Revised economics alone knocked 30 percent from the hoped-for 10 year surplus. Recognizing the uncertainty of long-term projections, the Administration in its 2002 Budget had set aside $1 trillion, or 18 percent, of the estimated surplus as a contingency reserve, but even this precaution was not enough to cover the drop in forecasted revenue caused by the poor economy.

For continuity purposes, the 2003 Budget updates 10 year estimates at the overall level, but puts the appropriate focus on five year figures. Beginning with this budget, agency totals and supporting details are projected for the five years that the law requires.

Taken together, the above changes produce a very different sort of budget, one the Administration hopes will inform its readers in new ways, while broadening the healthy debate that always attends this document. Going forward, let the question we debate be not just "What will the federal government spend?" but also "What will the federal government achieve?"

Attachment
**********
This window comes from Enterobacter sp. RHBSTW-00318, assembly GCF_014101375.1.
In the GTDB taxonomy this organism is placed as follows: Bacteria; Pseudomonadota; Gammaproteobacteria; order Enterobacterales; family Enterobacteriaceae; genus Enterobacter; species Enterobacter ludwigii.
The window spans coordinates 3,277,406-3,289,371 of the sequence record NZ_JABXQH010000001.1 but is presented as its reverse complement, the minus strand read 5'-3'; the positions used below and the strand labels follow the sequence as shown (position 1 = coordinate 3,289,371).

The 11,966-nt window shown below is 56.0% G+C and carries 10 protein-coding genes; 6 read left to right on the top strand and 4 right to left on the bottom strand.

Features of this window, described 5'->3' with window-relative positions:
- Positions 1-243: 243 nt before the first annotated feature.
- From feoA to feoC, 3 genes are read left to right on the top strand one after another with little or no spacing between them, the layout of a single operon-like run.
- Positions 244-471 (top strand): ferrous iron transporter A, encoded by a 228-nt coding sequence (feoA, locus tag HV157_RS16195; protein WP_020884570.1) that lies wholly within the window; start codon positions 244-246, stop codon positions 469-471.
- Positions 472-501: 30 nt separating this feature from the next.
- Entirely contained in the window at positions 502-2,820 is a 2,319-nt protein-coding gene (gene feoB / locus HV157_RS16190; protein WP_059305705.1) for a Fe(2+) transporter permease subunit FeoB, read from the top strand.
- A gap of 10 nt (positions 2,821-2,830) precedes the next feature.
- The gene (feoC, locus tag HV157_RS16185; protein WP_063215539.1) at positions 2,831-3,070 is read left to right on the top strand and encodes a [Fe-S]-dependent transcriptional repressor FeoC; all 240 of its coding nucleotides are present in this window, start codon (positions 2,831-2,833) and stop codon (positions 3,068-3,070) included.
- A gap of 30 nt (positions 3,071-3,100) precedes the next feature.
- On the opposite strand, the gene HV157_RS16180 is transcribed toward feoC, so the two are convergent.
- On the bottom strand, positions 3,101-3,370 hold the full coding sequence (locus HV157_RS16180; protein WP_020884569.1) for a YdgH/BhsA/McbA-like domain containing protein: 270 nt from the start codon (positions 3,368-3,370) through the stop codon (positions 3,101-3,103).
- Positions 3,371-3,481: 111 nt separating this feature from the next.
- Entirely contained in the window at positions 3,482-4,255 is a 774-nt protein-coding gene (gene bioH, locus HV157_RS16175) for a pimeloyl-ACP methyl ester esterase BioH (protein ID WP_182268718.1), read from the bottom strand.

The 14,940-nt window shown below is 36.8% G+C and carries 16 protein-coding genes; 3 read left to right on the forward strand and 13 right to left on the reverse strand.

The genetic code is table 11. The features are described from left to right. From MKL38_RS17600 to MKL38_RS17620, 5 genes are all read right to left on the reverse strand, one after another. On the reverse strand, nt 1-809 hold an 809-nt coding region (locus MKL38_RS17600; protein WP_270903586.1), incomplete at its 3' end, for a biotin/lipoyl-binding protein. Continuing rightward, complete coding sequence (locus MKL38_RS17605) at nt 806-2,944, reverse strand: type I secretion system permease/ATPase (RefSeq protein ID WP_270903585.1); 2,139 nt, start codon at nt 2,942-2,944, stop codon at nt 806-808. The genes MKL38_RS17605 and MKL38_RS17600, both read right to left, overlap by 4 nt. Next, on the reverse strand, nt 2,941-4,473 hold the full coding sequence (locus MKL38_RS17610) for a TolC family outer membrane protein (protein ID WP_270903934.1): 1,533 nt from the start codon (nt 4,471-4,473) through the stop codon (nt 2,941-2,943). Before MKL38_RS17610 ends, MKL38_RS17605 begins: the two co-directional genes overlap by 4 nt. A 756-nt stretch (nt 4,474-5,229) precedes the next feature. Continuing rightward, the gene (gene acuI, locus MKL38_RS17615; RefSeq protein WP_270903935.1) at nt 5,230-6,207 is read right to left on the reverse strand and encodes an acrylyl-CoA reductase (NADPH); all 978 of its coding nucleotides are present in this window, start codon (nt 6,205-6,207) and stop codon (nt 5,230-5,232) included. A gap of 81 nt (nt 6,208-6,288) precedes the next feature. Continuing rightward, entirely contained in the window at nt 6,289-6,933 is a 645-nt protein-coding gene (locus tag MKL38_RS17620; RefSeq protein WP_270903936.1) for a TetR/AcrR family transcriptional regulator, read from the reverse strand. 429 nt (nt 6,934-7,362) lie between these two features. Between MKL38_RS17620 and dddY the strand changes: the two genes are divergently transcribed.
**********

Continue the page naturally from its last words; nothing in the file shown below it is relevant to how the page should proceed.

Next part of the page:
A Budget to Fight War and Recession:

• Places highest priority on war against terrorism overseas and at home;

• Incorporates the bipartisan approach to economic stimulus that assists
unemployed workers and fosters job creation;

• Reforms the budget to focus on results instead of dollars spent; and

• Funds high-priority initiatives while moderating growth in the rest of government.

Protecting the Homeland

• Equips and trains first responders (firefighting, law enforcement, emergency medical personnel) to respond to potential future threats ($3.5 billion in grants).

• Counters the threat of bioterrorism with enhancements in hospitals and other public health systems ($1.2 billion), research and development ($2.4 billion), pharmaceutical and vaccine stockpile ($400 million), and a national information network for better detection of biological attacks, as well as natural disease outbreaks ($392 million).

• Secures our borders through improved tracking of the entry and exit of non-U.S. citizens (+$350 million), more than doubles the number of Border Patrol agents on the northern border, and enhances Customs Service and Coast Guard operations and equipment.